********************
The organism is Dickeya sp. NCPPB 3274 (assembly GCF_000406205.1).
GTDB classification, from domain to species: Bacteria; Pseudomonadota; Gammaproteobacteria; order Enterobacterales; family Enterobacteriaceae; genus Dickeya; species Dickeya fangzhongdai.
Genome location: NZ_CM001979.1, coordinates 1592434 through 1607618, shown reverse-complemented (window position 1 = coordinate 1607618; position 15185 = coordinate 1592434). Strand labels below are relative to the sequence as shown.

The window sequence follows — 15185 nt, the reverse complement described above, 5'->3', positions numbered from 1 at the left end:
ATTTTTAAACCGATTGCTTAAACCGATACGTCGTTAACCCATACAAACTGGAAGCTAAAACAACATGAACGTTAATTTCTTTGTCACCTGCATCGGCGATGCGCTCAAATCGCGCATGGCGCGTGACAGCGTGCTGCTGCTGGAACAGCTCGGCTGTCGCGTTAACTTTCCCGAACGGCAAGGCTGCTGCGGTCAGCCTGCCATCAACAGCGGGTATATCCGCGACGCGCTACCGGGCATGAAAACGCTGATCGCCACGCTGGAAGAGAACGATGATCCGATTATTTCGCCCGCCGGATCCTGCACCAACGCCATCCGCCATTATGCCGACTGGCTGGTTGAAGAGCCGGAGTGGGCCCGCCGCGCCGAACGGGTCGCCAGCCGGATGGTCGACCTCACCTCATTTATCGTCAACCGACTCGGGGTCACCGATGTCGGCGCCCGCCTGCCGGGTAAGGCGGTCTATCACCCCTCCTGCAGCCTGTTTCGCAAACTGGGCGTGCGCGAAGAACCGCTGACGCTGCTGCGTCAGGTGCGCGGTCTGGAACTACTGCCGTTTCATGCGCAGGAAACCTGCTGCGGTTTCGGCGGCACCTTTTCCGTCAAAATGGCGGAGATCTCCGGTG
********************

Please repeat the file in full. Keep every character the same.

The organism is Dickeya sp. NCPPB 3274 (assembly GCF_000406205.1).
GTDB classification, from domain to species: Bacteria; Pseudomonadota; Gammaproteobacteria; order Enterobacterales; family Enterobacteriaceae; genus Dickeya; species Dickeya fangzhongdai.
Genome location: NZ_CM001979.1, coordinates 1592434 through 1607618, shown reverse-complemented (window position 1 = coordinate 1607618; position 15185 = coordinate 1592434). Strand labels below are relative to the sequence as shown.

The window sequence follows — 15185 nt, the reverse complement described above, 5'->3', positions numbered from 1 at the left end:
ATTTTTAAACCGATTGCTTAAACCGATACGTCGTTAACCCATACAAACTGGAAGCTAAAACAACATGAACGTTAATTTCTTTGTCACCTGCATCGGCGATGCGCTCAAATCGCGCATGGCGCGTGACAGCGTGCTGCTGCTGGAACAGCTCGGCTGTCGCGTTAACTTTCCCGAACGGCAAGGCTGCTGCGGTCAGCCTGCCATCAACAGCGGGTATATCCGCGACGCGCTACCGGGCATGAAAACGCTGATCGCCACGCTGGAAGAGAACGATGATCCGATTATTTCGCCCGCCGGATCCTGCACCAACGCCATCCGCCATTATGCCGACTGGCTGGTTGAAGAGCCGGAGTGGGCCCGCCGCGCCGAACGGGTCGCCAGCCGGATGGTCGACCTCACCTCATTTATCGTCAACCGACTCGGGGTCACCGATGTCGGCGCCCGCCTGCCGGGTAAGGCGGTCTATCACCCCTCCTGCAGCCTGTTTCGCAAACTGGGCGTGCGCGAAGAACCGCTGACGCTGCTGCGTCAGGTGCGCGGTCTGGAACTACTGCCGTTTCATGCGCAGGAAACCTGCTGCGGTTTCGGCGGCACCTTTTCCGTCAAAATGGCGGAGATCTCCGGTG